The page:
Residential: Prices in the MSR market are strong — for pristine portfolios

Prices in the MSR market are strong for pristine portfolios

“Strong” is an adjective frequently used to describe the prices paid for residential mortgage servicing rights (MSRs) in recent months. Beyond the glimmer, however, is the reality that only specific slices of overall portfolios are trading very well, and a lot of MSRs out there are not going to market, according to advisory firm MountainView Financial Solutions, a Situs company.

“If there’s an overriding theme in our discussions with clients right now, it’s ‘peeling back the onion’ and showing exactly where there’s strength in pricing in the market and where you need to keep your eyes open,” said Mark Garland, Managing Director of Analytics and head of MSR valuation at MountainView. “These are not cautionary conversations per se, but it’s honest talk about how parts of a portfolio don’t meet the ‘all prices are strong’ theme.”

Many factors need to be considered before deciding what to sell in hopes of receiving high bids, according to Garland. He said the firm has been seeing some portfolios that are very diverse in their range of coupons, borrower credit scores and consistency of cash flows, while the real demand is for pristine portions of portfolios.

“Prospective sellers are often combining a wide array of product and risk, which in reality mirrors the holdings of most portfolios, but that’s not what’s actually selling today … that’s not what’s in demand,” explained Garland. “When you have 30-40% of a portfolio that doesn’t match up with the pristine/clean MSRs and force someone to entertain the idea of buying that entire portfolio, prices become very different, and you can be very disappointed.”

“The reality is that today’s buyers are sophisticated in modeling and understanding risk,” he added. “As a seller in a price negotiation, you’re re not going to get them to bump up their bid on MSRs that have significant risk. On pristine MSRs, you might move them to sharpen their pencil, but they’re not going to get fooled by risk.”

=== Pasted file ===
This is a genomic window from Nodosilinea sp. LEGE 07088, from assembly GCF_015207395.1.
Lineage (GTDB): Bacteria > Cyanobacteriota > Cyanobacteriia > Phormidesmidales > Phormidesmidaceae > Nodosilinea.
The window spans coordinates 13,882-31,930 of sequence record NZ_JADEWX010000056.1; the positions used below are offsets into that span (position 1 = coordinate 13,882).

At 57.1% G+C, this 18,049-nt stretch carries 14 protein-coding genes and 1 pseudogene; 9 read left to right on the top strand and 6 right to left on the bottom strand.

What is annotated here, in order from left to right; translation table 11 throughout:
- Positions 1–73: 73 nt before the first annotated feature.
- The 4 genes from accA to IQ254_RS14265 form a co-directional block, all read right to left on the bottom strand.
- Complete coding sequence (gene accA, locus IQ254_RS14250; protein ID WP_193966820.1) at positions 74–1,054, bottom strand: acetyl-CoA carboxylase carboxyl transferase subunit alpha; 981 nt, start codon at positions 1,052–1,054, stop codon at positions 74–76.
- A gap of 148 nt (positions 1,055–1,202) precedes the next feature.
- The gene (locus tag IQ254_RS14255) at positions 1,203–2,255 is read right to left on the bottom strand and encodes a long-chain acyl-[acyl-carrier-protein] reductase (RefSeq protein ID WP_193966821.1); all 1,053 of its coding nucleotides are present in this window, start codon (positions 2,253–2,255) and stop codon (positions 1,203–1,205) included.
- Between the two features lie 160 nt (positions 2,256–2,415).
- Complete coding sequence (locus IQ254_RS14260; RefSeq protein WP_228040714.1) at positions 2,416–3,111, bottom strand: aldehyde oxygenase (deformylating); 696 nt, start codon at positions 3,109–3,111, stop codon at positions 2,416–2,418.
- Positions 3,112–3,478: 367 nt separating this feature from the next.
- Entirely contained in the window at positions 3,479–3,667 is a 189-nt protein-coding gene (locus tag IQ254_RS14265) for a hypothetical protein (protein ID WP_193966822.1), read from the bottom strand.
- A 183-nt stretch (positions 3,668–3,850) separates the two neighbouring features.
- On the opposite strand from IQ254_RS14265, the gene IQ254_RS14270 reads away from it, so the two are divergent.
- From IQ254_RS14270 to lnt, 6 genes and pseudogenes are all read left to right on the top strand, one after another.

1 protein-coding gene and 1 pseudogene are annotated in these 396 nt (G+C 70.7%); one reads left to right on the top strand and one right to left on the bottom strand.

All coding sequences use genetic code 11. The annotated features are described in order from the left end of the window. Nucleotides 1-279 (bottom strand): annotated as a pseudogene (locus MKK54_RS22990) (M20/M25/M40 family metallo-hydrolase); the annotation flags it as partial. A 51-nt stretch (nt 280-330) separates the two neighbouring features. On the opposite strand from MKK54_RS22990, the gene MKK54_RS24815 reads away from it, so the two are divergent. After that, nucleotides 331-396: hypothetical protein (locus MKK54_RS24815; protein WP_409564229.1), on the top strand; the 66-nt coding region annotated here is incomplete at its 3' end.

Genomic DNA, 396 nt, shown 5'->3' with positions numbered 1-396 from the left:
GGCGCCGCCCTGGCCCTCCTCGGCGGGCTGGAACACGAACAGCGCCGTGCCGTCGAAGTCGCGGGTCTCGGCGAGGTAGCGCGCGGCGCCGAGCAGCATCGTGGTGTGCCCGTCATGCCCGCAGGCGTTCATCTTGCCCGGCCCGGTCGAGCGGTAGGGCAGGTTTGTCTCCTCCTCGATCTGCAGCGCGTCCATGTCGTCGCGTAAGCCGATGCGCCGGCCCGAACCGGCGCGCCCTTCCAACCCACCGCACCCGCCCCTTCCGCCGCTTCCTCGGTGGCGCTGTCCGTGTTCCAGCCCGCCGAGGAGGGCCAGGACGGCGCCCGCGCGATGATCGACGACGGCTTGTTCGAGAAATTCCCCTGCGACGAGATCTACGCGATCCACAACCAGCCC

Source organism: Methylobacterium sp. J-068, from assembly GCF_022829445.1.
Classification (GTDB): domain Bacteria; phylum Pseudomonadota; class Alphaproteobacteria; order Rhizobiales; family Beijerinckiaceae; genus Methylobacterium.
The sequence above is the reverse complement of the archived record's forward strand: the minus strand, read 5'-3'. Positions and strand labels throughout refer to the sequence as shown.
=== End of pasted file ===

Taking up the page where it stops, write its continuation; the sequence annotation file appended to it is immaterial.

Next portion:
Garland emphasized that this means prospective sellers really need to know exactly what is selling and what isn’t. They need this information to make smart sale selections and have their portfolios priced right before they go to market.

“You have a much better chance of closing if you know ahead of time where the bids are likely going to come in at,” he said. “That way you’re not facing sticker shock. You still might be disappointed upon receiving bids, but you won’t be uninformed.”

Garland is one of three presenters for MountainView’s MSR Asset Monthly Snapshot webinars, where the firm discusses the interest rate environment, MSR pricing levels, MSR market activity and MSR risk management for the previous month. In the next webinar on Wednesday, Aug. 8 at 3 p.m. EDT, the presenters will focus on exactly where the strength in pricing is right now.

U.S. home sales fall as prices hit record high

U.S. home sales unexpectedly fell in June, posting their third straight monthly decline as a persistent shortage of properties on the market drove house prices to a record high, likely sidelining some potential buyers. 

The National Association of Realtors said on Monday existing home sales slipped 0.6 percent to a seasonally adjusted annual rate of 5.38 million units last month. May’s sales pace was revised down to 5.41 million units from the previously reported 5.43 million units.

Economists polled by Reuters had forecast existing home sales gaining 0.5 percent to a rate of 5.44 million units in June. Sales rose in the Northeast and Midwest, but fell in the West and populous South.

Read more: Reuters

CFPB nominee promises pro-business approach at Senate hearing

The Trump administration’s pick to run the Consumer Financial Protection Bureau said she would pursue the “proper balancing of all interests,” including consumers and financial companies, signaling she would continue a shift in the bureau’s operations from the Obama era.

Kathy Kraninger, a senior official at the White House’s Office of Management and Budget, faced grilling by lawmakers at the Senate Banking Committee last Thursday, her first opportunity to publicly present her views on consumer-finance oversight. Since Trump-appointed officials took control of the CFPB in November, the agency has sought a friendlier approach to the companies it regulates, a change from the Obama administration.